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dc.contributor.authorFiori, Cyrus Jean-Baptiste Molavi 17:53:31 (GMT) 17:53:31 (GMT)
dc.description.abstractIncreased bone fragility can stem from age-related and chronic bone affecting diseases (such as osteoporosis, diabetes and kidney disease), chemotherapeutic and radiation-based cancer treatments, and/or trauma and results in massive annual cost to the healthcare system and decreased quality of life for patients. In order to ameliorate these problems, an in-depth understanding of the cause of increased bone fragility is necessary. Oxidative stress, also known as inflammation, is hypothesized to be a key mechanism of causing oxidative damage in cortical bone’s collagen phase, thereby increasing its fragility; however, this mechanism has not yet been confirmed. Operating under this hypothesis, the present work sought to 1) design an in vitro model of controlled and elevated physiologically-relevant oxidative damage using bovine cortical bone, 2) conduct pore network modelling of the transient reactive diffusion occurring within the bovine cortical bone’s porous structure to inform operation of the in vitro model, and 3) validate the pore network model experimentally using results from the in vitro model. A first-of-its-kind technique was developed to create controlled levels of oxidative damage in bovine cortical bone beams in vitro using free radicals generated from the decomposition of hydrogen peroxide using a Co2+ catalyst in aqueous solution. Pore network modelling (PNM) of this system indicated that the decomposition reaction proceeded extremely fast, which caused the greatest concentrations of hydrogen peroxide to exist at the specimens’ surfaces and limited diffusion of hydrogen peroxide into the bone’s porous network. This was also the first ever application of PNM to study reactive transient diffusion in bone and was valuable for informing the operation of the in vitro model. A novel fluorescent tissue staining technique for carbonyls, differing from current assay-based approaches, was developed to visualize the oxidative damage gradient within the bone beams, and images generated using this technique qualitatively validated the pore network model. No statistically significant differences or correlations were observed between different treatments or hydrogen peroxide concentrations and work to fracture, fracture toughness, maximum deflection, and mean pixel intensity. Statistical significance was not assessed for pixel intensity distributions (n = 1). This work provides important contributions to the study of oxidative stress and bone fragility in the form of a novel application of PNM to bone and new techniques for both causing and characterizing oxidative damage in tissues. These techniques may be applied to other biological materials and human tissues to address the paucity of much-needed foundational knowledge for the study of oxidative stress, damage, and tissue fragility in biological systems.en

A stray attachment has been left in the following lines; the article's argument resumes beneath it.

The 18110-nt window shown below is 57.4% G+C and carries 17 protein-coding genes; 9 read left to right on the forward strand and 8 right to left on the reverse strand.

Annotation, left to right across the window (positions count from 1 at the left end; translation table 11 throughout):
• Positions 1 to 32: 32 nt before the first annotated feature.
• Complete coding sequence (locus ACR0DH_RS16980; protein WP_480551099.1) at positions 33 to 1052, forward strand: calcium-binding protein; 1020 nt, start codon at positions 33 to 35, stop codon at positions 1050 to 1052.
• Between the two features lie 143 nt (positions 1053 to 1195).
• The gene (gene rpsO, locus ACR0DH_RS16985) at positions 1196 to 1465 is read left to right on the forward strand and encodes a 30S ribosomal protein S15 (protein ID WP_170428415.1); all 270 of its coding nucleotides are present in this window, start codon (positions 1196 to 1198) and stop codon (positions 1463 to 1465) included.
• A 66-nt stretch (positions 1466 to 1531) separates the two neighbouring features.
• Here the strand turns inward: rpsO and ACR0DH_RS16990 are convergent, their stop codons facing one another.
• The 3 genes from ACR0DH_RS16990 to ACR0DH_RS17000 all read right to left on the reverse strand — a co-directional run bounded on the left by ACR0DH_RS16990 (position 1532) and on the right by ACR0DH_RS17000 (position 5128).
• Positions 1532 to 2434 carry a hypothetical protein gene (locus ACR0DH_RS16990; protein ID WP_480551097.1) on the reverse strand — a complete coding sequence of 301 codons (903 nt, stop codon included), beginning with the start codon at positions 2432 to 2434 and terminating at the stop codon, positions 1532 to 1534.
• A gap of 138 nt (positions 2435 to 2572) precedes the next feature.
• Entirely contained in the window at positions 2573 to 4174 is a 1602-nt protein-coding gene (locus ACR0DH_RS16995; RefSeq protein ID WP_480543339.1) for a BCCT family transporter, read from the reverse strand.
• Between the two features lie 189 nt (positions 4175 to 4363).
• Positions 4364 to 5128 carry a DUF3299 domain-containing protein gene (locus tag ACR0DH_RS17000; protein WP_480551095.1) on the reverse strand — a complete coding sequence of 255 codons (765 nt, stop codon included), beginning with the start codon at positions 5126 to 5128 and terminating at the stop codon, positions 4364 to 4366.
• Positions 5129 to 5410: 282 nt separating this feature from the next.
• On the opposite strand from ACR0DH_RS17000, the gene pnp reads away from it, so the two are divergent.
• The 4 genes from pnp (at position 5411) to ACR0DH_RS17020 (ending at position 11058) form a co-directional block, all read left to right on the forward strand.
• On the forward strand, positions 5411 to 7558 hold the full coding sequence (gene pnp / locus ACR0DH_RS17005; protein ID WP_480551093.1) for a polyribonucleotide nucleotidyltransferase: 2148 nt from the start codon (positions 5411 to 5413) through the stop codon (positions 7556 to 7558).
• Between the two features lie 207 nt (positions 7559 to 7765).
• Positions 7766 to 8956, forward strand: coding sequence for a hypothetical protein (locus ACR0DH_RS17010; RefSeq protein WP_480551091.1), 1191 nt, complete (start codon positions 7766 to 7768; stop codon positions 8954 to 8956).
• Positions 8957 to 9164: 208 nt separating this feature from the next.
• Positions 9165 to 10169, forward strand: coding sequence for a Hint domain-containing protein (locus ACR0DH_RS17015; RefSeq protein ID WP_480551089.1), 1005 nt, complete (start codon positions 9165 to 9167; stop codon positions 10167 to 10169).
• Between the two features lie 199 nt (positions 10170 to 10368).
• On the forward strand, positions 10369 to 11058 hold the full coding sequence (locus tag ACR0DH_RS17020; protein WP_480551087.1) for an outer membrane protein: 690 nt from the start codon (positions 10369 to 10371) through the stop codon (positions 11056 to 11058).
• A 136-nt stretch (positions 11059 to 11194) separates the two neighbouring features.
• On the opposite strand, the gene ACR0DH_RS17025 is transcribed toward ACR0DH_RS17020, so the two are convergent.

dc.publisherUniversity of Waterlooen
dc.subjectcortical boneen
dc.subjectbone fragilityen
dc.subjectreactive oxygen speciesen
dc.subjectoxidative stressen
dc.subjectoxidative damageen
dc.subjectbovine cortical boneen
dc.subjectorganic-phase modificationsen
dc.subjectmechanical behaviour of boneen
dc.subjecthydrogen peroxide decompositionen
dc.titleAn in vitro model of oxidative damage in bovine cortical bone to induce bone fragilityen
dc.typeMaster Thesisen
dc.pendingfalse Engineeringen Engineeringen of Waterlooen
uws-etd.degreeMaster of Applied Scienceen
uws.contributor.advisorLegge, Raymond
uws.contributor.advisorWillett, Thomas
uws.contributor.affiliation1Faculty of Engineeringen

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